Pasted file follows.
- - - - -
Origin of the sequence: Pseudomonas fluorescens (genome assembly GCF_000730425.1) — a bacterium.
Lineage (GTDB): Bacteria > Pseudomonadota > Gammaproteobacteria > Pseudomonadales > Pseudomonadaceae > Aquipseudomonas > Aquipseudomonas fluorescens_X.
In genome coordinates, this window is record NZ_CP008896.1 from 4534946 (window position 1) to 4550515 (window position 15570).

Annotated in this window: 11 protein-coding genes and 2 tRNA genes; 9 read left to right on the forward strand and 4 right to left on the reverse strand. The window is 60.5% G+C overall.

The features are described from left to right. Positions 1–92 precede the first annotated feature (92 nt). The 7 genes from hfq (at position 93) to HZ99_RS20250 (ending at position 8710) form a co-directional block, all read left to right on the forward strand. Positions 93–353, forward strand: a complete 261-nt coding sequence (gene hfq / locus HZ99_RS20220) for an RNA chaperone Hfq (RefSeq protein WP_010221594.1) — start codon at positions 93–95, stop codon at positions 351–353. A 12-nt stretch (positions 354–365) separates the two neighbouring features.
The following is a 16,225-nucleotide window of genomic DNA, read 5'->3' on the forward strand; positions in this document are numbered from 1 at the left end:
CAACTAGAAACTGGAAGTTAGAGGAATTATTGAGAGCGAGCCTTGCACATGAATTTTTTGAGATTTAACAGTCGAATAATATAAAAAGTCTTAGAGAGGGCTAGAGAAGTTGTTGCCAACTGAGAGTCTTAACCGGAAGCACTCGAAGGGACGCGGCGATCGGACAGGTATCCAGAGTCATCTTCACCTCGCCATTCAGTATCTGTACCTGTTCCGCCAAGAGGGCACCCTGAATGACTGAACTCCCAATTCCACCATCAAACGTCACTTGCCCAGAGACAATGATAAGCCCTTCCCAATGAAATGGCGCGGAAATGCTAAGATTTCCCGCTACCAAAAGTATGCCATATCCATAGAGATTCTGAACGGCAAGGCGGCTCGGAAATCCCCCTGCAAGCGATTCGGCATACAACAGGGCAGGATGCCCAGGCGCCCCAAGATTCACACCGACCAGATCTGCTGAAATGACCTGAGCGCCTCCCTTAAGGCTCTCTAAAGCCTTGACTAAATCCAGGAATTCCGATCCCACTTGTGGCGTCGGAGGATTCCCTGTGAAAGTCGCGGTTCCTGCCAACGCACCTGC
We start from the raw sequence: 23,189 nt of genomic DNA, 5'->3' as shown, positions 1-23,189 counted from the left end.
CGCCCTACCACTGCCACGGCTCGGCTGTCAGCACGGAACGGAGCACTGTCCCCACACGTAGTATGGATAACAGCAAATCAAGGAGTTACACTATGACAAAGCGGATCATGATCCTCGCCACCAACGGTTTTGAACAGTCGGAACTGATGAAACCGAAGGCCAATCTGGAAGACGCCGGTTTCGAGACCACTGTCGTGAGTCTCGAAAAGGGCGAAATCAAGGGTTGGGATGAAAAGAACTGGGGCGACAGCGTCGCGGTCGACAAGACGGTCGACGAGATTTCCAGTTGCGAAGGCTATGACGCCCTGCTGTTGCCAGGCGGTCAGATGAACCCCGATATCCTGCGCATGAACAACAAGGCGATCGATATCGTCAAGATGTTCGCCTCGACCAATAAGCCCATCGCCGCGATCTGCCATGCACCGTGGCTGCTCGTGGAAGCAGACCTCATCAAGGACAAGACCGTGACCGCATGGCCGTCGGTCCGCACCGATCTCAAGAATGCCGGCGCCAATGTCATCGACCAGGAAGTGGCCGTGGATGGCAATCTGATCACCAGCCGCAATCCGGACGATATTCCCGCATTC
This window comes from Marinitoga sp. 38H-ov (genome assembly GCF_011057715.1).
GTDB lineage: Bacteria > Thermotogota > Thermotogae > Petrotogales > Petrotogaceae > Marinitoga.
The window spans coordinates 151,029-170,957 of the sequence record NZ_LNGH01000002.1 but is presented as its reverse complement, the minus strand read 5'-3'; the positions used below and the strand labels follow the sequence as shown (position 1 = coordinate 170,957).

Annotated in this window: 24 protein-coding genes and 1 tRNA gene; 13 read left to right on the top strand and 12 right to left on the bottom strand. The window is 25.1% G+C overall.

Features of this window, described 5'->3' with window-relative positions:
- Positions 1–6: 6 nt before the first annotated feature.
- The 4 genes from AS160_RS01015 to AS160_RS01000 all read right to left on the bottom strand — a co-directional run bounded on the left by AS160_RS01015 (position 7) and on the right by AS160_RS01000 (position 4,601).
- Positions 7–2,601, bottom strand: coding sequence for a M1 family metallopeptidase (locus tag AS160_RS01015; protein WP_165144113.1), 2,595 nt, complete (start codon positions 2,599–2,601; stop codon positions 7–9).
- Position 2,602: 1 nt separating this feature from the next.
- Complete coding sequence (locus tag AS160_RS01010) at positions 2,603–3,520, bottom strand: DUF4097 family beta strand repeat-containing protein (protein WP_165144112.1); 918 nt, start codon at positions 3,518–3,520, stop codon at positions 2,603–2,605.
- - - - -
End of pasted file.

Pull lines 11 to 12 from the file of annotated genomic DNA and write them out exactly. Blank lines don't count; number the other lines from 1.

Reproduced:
GTDB lineage: Bacteria > Thermotogota > Thermotogae > Petrotogales > Petrotogaceae > Marinitoga.
The window spans coordinates 151,029-170,957 of the sequence record NZ_LNGH01000002.1 but is presented as its reverse complement, the minus strand read 5'-3'; the positions used below and the strand labels follow the sequence as shown (position 1 = coordinate 170,957).